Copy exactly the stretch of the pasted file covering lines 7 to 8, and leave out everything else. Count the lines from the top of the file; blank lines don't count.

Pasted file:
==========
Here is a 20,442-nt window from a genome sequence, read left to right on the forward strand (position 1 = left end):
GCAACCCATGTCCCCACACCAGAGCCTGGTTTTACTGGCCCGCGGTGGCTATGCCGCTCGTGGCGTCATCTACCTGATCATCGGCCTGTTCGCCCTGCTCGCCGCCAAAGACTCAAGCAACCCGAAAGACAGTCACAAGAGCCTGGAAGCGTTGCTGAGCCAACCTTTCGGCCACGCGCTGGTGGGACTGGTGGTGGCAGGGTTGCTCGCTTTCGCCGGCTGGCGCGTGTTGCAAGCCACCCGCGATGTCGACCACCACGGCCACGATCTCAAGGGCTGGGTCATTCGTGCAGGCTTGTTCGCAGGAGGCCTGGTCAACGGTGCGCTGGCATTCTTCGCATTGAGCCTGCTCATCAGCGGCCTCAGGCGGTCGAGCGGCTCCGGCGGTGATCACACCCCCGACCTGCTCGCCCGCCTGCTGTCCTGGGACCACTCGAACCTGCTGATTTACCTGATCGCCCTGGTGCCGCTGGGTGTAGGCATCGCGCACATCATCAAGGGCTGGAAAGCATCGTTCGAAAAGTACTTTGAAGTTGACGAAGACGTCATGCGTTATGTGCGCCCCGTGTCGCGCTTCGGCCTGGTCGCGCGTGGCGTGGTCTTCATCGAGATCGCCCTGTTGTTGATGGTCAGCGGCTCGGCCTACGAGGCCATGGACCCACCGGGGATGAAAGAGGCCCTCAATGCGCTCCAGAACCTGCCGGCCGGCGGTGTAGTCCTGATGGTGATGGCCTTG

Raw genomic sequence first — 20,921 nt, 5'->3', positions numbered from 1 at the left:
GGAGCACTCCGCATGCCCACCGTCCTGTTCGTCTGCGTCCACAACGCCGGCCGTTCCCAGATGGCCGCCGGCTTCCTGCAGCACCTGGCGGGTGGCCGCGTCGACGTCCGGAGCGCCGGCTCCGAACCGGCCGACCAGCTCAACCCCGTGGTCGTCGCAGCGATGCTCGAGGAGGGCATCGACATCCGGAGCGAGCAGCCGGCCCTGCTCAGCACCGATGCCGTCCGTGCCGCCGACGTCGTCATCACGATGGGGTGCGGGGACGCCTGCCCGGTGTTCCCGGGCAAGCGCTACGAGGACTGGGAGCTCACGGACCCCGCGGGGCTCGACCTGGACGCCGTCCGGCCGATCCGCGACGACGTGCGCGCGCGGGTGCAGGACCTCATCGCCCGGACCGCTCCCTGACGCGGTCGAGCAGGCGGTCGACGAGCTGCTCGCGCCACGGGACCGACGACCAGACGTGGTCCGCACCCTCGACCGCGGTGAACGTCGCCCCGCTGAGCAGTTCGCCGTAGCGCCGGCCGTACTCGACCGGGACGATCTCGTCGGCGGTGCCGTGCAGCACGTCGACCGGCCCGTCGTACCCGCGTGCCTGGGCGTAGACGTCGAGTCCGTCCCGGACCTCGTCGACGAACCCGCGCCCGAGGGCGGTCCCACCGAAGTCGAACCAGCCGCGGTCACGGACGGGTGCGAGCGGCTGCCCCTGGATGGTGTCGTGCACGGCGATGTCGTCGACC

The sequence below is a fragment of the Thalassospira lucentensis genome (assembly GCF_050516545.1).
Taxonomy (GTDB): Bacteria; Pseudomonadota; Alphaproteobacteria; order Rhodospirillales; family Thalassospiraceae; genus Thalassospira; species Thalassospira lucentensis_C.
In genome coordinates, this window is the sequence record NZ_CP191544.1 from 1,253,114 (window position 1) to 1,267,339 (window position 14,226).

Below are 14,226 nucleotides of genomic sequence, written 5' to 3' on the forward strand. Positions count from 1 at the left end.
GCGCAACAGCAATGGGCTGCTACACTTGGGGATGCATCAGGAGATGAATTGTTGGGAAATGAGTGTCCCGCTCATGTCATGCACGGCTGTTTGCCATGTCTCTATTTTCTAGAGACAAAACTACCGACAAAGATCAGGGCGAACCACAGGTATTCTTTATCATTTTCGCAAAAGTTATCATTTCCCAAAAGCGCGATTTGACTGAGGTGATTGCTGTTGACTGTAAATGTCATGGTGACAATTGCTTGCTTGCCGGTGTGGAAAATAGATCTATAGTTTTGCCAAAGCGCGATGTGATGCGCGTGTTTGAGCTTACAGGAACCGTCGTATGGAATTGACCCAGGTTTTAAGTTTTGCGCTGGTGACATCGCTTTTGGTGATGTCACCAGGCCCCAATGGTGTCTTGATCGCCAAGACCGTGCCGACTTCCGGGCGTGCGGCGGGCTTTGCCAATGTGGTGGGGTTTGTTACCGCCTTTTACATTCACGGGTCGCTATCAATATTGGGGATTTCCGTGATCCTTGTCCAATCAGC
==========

In genome coordinates, this window is the sequence record NZ_CP191544.1 from 1,253,114 (window position 1) to 1,267,339 (window position 14,226).

Below are 14,226 nucleotides of genomic sequence, written 5' to 3' on the forward strand. Positions count from 1 at the left end.